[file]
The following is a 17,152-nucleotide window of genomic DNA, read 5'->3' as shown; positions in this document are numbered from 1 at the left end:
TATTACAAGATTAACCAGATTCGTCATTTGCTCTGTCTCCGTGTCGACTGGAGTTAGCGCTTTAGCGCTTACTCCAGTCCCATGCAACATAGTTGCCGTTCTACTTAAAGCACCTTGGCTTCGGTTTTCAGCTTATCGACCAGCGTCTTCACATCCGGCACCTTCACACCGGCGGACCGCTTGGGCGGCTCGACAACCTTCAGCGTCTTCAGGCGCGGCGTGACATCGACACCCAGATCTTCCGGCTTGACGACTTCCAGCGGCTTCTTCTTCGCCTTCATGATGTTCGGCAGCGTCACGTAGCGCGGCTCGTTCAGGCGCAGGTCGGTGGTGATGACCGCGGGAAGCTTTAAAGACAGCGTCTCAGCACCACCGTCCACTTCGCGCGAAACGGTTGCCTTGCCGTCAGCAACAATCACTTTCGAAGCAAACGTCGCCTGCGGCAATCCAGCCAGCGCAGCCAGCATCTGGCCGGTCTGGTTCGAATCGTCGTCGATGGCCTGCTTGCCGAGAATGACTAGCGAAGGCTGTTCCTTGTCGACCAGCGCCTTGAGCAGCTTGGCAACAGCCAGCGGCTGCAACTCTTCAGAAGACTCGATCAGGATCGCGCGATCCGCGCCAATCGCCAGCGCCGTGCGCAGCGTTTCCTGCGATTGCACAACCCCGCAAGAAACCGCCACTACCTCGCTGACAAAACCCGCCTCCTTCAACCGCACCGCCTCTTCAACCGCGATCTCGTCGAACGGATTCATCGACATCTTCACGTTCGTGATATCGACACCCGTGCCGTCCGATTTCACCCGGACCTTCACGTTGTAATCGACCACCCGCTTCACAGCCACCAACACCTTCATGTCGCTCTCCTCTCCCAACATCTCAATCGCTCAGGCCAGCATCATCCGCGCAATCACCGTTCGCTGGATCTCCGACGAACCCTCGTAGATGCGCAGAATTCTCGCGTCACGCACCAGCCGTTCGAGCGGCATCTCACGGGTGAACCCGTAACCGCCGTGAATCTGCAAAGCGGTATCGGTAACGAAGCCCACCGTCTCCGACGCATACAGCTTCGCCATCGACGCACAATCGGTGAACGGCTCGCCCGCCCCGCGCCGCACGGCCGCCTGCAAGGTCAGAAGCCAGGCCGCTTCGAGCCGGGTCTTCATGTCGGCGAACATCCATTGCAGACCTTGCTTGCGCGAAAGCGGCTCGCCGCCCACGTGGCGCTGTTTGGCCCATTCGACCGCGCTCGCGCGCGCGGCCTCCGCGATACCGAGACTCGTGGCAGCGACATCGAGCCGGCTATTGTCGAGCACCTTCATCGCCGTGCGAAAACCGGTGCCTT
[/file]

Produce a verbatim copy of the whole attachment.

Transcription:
The following is a 17,152-nucleotide window of genomic DNA, read 5'->3' as shown; positions in this document are numbered from 1 at the left end:
TATTACAAGATTAACCAGATTCGTCATTTGCTCTGTCTCCGTGTCGACTGGAGTTAGCGCTTTAGCGCTTACTCCAGTCCCATGCAACATAGTTGCCGTTCTACTTAAAGCACCTTGGCTTCGGTTTTCAGCTTATCGACCAGCGTCTTCACATCCGGCACCTTCACACCGGCGGACCGCTTGGGCGGCTCGACAACCTTCAGCGTCTTCAGGCGCGGCGTGACATCGACACCCAGATCTTCCGGCTTGACGACTTCCAGCGGCTTCTTCTTCGCCTTCATGATGTTCGGCAGCGTCACGTAGCGCGGCTCGTTCAGGCGCAGGTCGGTGGTGATGACCGCGGGAAGCTTTAAAGACAGCGTCTCAGCACCACCGTCCACTTCGCGCGAAACGGTTGCCTTGCCGTCAGCAACAATCACTTTCGAAGCAAACGTCGCCTGCGGCAATCCAGCCAGCGCAGCCAGCATCTGGCCGGTCTGGTTCGAATCGTCGTCGATGGCCTGCTTGCCGAGAATGACTAGCGAAGGCTGTTCCTTGTCGACCAGCGCCTTGAGCAGCTTGGCAACAGCCAGCGGCTGCAACTCTTCAGAAGACTCGATCAGGATCGCGCGATCCGCGCCAATCGCCAGCGCCGTGCGCAGCGTTTCCTGCGATTGCACAACCCCGCAAGAAACCGCCACTACCTCGCTGACAAAACCCGCCTCCTTCAACCGCACCGCCTCTTCAACCGCGATCTCGTCGAACGGATTCATCGACATCTTCACGTTCGTGATATCGACACCCGTGCCGTCCGATTTCACCCGGACCTTCACGTTGTAATCGACCACCCGCTTCACAGCCACCAACACCTTCATGTCGCTCTCCTCTCCCAACATCTCAATCGCTCAGGCCAGCATCATCCGCGCAATCACCGTTCGCTGGATCTCCGACGAACCCTCGTAGATGCGCAGAATTCTCGCGTCACGCACCAGCCGTTCGAGCGGCATCTCACGGGTGAACCCGTAACCGCCGTGAATCTGCAAAGCGGTATCGGTAACGAAGCCCACCGTCTCCGACGCATACAGCTTCGCCATCGACGCACAATCGGTGAACGGCTCGCCCGCCCCGCGCCGCACGGCCGCCTGCAAGGTCAGAAGCCAGGCCGCTTCGAGCCGGGTCTTCATGTCGGCGAACATCCATTGCAGACCTTGCTTGCGCGAAAGCGGCTCGCCGCCCACGTGGCGCTGTTTGGCCCATTCGACCGCGCTCGCGCGCGCGGCCTCCGCGATACCGAGACTCGTGGCAGCGACATCGAGCCGGCTATTGTCGAGCACCTTCATCGCCGTGCGAAAACCGGTGCCTT